What I Learned From An Internet-Free Vacation

technology free vacation

Last week, I went on vacation to a sunny island with my girlfriend (temperatures have been close to 0 degrees Celsius in the past months in Denmark, so it was highly needed!).

We decided to do something different this vacation and keep our cell phones switched off and the computers tucked away.

I know it sounds like a cliché blogger thing to do, and it probably is, but we still wanted to give ourselves the challenge.

We usually spend quite a lot of time on our phones and computers, so we knew it would be a different and challenging way to spend a vacation.

Here’s what we learned:

Expectations before our vacation

Before the vacation, we thought it would be hard to live without cell phone and computer.

What about all the people who expected an answer from us?

What if any emergencies happened at home?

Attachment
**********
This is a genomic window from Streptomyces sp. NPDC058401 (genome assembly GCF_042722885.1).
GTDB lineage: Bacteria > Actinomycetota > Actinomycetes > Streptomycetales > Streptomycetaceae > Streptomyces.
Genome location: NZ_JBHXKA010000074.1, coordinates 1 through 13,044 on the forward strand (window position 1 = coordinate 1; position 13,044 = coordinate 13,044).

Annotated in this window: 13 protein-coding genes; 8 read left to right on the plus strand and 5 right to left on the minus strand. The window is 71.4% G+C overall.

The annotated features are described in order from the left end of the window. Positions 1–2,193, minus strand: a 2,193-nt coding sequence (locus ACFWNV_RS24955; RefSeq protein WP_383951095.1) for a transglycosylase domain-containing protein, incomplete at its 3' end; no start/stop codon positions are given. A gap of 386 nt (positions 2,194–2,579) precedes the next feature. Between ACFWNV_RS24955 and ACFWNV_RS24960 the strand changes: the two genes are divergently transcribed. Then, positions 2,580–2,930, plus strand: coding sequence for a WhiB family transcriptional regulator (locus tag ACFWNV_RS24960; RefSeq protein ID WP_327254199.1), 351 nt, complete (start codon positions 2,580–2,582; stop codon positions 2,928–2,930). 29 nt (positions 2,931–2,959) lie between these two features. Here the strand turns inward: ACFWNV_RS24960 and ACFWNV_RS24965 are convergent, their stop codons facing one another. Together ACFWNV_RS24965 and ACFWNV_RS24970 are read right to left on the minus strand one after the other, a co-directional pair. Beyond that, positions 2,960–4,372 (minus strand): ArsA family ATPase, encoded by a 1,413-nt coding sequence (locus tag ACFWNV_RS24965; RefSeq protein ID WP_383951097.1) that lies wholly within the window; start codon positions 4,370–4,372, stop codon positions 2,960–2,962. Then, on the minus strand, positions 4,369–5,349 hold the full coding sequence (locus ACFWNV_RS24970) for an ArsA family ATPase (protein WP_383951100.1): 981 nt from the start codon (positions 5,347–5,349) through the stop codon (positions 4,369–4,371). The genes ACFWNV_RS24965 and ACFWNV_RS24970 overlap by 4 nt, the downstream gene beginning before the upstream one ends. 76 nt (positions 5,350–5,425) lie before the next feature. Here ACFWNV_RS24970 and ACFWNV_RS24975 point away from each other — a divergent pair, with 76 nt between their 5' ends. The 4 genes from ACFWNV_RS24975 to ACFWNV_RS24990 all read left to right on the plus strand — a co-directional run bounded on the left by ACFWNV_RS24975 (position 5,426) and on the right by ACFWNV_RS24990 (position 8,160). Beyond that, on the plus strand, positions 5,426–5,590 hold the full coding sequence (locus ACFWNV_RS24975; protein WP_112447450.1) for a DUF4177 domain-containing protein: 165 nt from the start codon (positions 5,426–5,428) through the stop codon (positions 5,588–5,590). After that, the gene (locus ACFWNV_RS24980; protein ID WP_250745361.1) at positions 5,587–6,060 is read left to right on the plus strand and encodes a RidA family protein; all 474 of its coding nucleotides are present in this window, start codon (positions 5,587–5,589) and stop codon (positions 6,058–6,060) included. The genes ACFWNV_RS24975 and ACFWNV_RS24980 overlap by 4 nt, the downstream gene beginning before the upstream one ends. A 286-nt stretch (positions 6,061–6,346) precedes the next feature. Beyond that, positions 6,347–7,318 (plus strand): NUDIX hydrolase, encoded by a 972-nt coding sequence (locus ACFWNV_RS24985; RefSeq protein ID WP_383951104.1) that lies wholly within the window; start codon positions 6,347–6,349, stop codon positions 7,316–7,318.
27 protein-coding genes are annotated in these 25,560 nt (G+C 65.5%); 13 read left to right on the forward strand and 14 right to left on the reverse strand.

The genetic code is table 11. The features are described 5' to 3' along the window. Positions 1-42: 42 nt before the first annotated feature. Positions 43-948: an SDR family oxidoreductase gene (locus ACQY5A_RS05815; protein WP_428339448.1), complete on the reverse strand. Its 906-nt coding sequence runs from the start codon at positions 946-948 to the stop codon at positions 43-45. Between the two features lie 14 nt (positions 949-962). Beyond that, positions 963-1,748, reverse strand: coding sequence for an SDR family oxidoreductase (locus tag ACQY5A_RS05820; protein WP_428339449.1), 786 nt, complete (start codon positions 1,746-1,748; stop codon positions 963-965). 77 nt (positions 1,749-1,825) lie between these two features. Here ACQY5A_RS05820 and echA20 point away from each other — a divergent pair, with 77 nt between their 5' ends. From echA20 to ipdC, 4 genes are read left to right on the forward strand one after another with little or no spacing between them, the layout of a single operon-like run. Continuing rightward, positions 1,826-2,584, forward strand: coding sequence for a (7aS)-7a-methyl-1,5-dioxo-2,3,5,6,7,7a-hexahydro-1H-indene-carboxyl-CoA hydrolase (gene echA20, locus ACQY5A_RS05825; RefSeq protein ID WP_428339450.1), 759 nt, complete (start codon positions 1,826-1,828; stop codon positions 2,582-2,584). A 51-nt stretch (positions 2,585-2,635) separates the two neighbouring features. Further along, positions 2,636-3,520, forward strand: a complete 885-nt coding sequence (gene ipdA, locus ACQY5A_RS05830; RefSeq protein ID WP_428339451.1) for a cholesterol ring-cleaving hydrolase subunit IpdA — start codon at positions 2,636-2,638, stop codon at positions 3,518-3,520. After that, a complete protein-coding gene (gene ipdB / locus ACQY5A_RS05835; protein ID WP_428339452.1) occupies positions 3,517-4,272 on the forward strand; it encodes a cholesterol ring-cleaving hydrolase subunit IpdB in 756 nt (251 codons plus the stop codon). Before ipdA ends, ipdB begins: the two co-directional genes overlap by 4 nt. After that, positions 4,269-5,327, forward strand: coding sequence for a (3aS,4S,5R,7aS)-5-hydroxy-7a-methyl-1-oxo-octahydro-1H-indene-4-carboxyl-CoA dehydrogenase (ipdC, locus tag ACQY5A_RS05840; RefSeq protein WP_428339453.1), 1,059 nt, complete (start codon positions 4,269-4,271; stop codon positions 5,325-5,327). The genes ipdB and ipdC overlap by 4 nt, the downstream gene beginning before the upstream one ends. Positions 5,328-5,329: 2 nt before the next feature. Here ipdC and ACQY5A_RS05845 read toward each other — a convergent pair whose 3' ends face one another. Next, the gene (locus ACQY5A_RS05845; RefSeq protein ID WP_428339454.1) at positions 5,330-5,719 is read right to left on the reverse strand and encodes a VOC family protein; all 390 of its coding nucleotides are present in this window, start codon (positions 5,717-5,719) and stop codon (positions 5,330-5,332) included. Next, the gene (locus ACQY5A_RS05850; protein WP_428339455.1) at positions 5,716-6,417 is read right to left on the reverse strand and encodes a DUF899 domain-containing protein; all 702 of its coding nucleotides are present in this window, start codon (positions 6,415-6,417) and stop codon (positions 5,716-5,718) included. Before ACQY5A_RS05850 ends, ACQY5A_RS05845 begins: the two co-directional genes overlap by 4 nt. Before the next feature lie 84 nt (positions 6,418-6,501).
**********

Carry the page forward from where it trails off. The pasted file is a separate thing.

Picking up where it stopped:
Would we get bored without our daily stimulus of news, blog posts, Instagram feeds and tweets?

Going into the experiment, we were quite confident that we would be able to do it, even though it might be hard. Whether it would bring us happiness or misery, we didn’t really know.

Learnings during our vacation

We landed in Sri Lanka and kept our phones shut.

The first problem came instantly.

We had an address for the hotel to show the taxi driver, but he didn’t know where it was.

Normally, you would just pull out your phone and show it on Google Maps, but this time technology couldn’t help us.

This time, we had to ask other people for help before we finally got the hotel address right. Technology has really made this part of traveling easier, but it didn’t take long to solve the problem and we met some nice people at the same time.

Despite the initial trouble, we kept them shut and as the week went by, we learned a few other things:

We are smartphone addicts

One the biggest learnings was how insanely addicted we are to our smartphones.

During the first day alone, I had the urge to pick up the phone at least 50 times (probably closer to 100 times).